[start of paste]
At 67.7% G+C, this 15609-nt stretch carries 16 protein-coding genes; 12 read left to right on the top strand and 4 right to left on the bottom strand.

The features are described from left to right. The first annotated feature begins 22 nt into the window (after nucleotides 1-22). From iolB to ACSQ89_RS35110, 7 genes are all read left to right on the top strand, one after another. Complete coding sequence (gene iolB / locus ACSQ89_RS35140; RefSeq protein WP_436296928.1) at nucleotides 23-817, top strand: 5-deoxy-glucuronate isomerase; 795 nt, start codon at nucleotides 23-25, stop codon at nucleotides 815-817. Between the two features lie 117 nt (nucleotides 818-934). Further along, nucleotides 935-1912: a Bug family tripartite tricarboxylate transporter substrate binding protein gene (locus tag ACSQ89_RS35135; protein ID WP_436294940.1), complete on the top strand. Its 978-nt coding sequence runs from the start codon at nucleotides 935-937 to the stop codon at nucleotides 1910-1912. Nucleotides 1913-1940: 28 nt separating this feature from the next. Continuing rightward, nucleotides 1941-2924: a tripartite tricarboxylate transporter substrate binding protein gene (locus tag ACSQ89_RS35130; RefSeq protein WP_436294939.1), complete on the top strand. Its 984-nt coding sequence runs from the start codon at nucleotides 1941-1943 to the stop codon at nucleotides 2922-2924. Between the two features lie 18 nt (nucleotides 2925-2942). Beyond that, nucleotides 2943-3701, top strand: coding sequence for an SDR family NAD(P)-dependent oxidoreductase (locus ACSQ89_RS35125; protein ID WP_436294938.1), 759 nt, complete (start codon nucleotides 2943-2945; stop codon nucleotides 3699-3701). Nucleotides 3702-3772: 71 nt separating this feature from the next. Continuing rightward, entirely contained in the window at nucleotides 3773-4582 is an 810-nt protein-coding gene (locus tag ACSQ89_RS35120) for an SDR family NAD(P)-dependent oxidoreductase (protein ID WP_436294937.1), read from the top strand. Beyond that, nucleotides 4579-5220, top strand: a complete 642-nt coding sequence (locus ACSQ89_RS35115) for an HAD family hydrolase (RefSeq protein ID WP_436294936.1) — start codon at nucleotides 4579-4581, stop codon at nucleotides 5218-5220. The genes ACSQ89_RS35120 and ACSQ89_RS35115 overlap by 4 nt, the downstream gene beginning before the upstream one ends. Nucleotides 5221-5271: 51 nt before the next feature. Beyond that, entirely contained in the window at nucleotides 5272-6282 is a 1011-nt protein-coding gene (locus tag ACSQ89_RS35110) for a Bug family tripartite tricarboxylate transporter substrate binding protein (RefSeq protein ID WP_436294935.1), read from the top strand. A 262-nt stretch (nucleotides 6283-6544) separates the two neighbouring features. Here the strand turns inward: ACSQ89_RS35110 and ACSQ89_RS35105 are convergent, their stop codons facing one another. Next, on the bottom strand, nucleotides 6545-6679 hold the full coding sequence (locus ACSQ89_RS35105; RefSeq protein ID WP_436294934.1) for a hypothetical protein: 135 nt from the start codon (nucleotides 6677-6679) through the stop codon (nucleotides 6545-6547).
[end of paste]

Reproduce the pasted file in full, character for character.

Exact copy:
At 67.7% G+C, this 15609-nt stretch carries 16 protein-coding genes; 12 read left to right on the top strand and 4 right to left on the bottom strand.

The features are described from left to right. The first annotated feature begins 22 nt into the window (after nucleotides 1-22). From iolB to ACSQ89_RS35110, 7 genes are all read left to right on the top strand, one after another. Complete coding sequence (gene iolB / locus ACSQ89_RS35140; RefSeq protein WP_436296928.1) at nucleotides 23-817, top strand: 5-deoxy-glucuronate isomerase; 795 nt, start codon at nucleotides 23-25, stop codon at nucleotides 815-817. Between the two features lie 117 nt (nucleotides 818-934). Further along, nucleotides 935-1912: a Bug family tripartite tricarboxylate transporter substrate binding protein gene (locus tag ACSQ89_RS35135; protein ID WP_436294940.1), complete on the top strand. Its 978-nt coding sequence runs from the start codon at nucleotides 935-937 to the stop codon at nucleotides 1910-1912. Nucleotides 1913-1940: 28 nt separating this feature from the next. Continuing rightward, nucleotides 1941-2924: a tripartite tricarboxylate transporter substrate binding protein gene (locus tag ACSQ89_RS35130; RefSeq protein WP_436294939.1), complete on the top strand. Its 984-nt coding sequence runs from the start codon at nucleotides 1941-1943 to the stop codon at nucleotides 2922-2924. Between the two features lie 18 nt (nucleotides 2925-2942). Beyond that, nucleotides 2943-3701, top strand: coding sequence for an SDR family NAD(P)-dependent oxidoreductase (locus ACSQ89_RS35125; protein ID WP_436294938.1), 759 nt, complete (start codon nucleotides 2943-2945; stop codon nucleotides 3699-3701). Nucleotides 3702-3772: 71 nt separating this feature from the next. Continuing rightward, entirely contained in the window at nucleotides 3773-4582 is an 810-nt protein-coding gene (locus tag ACSQ89_RS35120) for an SDR family NAD(P)-dependent oxidoreductase (protein ID WP_436294937.1), read from the top strand. Beyond that, nucleotides 4579-5220, top strand: a complete 642-nt coding sequence (locus ACSQ89_RS35115) for an HAD family hydrolase (RefSeq protein ID WP_436294936.1) — start codon at nucleotides 4579-4581, stop codon at nucleotides 5218-5220. The genes ACSQ89_RS35120 and ACSQ89_RS35115 overlap by 4 nt, the downstream gene beginning before the upstream one ends. Nucleotides 5221-5271: 51 nt before the next feature. Beyond that, entirely contained in the window at nucleotides 5272-6282 is a 1011-nt protein-coding gene (locus tag ACSQ89_RS35110) for a Bug family tripartite tricarboxylate transporter substrate binding protein (RefSeq protein ID WP_436294935.1), read from the top strand. A 262-nt stretch (nucleotides 6283-6544) separates the two neighbouring features. Here the strand turns inward: ACSQ89_RS35110 and ACSQ89_RS35105 are convergent, their stop codons facing one another. Next, on the bottom strand, nucleotides 6545-6679 hold the full coding sequence (locus ACSQ89_RS35105; RefSeq protein ID WP_436294934.1) for a hypothetical protein: 135 nt from the start codon (nucleotides 6677-6679) through the stop codon (nucleotides 6545-6547).